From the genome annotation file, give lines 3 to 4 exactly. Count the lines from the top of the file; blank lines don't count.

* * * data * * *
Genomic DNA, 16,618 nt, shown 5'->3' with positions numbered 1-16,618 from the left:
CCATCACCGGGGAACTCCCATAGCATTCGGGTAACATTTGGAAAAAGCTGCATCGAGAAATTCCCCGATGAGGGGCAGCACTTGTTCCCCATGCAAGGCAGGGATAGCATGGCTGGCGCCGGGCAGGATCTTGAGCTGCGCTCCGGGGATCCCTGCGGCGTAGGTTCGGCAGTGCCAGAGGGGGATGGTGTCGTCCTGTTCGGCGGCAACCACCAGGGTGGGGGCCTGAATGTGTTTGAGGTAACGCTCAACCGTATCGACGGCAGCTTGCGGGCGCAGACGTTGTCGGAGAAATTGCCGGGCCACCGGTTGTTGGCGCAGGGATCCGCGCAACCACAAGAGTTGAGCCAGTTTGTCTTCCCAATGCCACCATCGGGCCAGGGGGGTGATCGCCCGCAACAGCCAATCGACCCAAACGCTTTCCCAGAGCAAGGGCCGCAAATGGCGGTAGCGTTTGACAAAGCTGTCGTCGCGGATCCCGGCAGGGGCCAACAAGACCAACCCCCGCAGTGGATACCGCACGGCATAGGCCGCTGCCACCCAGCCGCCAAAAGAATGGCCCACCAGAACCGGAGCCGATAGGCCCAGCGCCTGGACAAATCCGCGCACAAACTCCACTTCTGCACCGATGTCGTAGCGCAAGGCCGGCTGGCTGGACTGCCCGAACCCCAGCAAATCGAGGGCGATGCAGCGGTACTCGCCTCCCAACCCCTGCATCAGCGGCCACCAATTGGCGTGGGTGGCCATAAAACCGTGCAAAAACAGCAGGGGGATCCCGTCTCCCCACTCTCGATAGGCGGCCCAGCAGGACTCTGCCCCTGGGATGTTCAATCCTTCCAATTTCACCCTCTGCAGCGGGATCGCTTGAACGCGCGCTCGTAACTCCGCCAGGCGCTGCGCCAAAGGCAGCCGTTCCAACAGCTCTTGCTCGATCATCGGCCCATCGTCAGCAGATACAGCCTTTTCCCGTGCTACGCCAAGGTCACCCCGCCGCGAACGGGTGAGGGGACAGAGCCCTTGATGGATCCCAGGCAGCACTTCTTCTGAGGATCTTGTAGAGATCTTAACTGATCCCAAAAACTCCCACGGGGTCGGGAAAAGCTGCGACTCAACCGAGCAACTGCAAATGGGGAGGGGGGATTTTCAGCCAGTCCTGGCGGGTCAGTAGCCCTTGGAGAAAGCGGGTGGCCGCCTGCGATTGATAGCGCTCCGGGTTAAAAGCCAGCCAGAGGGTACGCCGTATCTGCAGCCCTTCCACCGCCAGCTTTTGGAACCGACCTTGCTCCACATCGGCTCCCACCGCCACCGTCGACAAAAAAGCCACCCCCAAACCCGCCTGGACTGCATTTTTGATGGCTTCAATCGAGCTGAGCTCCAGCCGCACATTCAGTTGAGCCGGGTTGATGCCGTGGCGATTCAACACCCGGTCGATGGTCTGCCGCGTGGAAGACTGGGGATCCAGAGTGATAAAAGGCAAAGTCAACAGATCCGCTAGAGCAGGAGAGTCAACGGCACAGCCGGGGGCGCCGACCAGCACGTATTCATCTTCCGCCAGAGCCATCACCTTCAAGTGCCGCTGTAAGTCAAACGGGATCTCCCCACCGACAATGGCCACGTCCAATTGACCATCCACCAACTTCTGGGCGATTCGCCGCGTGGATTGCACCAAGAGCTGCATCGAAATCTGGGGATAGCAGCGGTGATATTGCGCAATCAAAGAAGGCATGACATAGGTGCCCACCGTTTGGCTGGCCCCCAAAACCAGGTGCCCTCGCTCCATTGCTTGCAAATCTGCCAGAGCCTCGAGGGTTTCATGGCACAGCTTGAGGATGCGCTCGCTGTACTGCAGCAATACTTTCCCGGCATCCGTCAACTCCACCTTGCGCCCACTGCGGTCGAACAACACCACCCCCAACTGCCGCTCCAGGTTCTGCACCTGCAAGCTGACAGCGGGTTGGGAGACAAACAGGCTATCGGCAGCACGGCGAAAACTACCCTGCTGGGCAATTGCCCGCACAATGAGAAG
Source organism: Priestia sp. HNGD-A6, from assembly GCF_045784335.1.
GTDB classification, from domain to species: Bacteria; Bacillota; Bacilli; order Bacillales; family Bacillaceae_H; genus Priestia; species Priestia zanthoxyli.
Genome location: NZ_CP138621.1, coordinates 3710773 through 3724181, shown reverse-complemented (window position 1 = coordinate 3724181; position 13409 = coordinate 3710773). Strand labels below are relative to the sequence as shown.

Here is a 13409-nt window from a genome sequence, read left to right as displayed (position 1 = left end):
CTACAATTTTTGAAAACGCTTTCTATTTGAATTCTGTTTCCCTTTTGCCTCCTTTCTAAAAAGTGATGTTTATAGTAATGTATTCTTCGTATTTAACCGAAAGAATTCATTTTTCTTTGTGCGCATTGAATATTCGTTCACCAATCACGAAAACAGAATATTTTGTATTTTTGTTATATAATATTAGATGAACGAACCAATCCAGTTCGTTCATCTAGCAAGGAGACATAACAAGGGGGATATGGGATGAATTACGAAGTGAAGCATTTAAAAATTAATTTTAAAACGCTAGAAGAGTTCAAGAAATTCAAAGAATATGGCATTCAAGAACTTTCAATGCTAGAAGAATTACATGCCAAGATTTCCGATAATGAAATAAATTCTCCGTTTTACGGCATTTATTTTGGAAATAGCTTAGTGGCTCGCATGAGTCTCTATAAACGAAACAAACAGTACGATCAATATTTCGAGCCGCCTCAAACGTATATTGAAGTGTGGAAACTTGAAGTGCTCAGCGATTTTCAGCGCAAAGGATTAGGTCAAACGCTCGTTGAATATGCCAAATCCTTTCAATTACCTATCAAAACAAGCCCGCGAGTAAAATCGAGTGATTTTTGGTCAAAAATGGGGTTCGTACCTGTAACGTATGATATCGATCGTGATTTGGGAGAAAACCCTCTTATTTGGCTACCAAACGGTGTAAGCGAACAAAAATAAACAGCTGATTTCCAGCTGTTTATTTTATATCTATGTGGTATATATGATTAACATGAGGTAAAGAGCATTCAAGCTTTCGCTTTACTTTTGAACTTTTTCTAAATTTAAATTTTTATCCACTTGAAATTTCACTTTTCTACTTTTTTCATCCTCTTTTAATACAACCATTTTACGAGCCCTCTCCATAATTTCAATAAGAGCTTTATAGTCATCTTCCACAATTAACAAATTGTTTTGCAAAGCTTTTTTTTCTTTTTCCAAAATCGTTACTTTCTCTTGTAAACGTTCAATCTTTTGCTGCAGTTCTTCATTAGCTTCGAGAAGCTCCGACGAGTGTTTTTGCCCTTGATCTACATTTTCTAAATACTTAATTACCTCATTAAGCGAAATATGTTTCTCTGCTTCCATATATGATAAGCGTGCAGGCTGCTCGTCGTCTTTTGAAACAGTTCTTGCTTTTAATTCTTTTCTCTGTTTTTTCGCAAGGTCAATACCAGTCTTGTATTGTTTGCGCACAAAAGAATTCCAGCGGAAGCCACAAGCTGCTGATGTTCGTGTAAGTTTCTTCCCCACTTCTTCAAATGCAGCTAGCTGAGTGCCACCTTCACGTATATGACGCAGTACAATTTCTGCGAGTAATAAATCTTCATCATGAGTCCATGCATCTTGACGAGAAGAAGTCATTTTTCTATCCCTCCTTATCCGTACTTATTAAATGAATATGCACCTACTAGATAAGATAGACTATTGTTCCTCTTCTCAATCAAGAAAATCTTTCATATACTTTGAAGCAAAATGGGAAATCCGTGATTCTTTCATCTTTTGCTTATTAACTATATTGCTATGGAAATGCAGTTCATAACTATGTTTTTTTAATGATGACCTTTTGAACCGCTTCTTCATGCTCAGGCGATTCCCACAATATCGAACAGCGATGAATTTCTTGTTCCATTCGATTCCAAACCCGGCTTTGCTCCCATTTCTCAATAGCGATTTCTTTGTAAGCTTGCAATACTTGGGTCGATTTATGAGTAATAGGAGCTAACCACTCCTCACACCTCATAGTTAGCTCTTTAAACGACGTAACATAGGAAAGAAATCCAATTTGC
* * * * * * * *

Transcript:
Source organism: Priestia sp. HNGD-A6, from assembly GCF_045784335.1.
GTDB classification, from domain to species: Bacteria; Bacillota; Bacilli; order Bacillales; family Bacillaceae_H; genus Priestia; species Priestia zanthoxyli.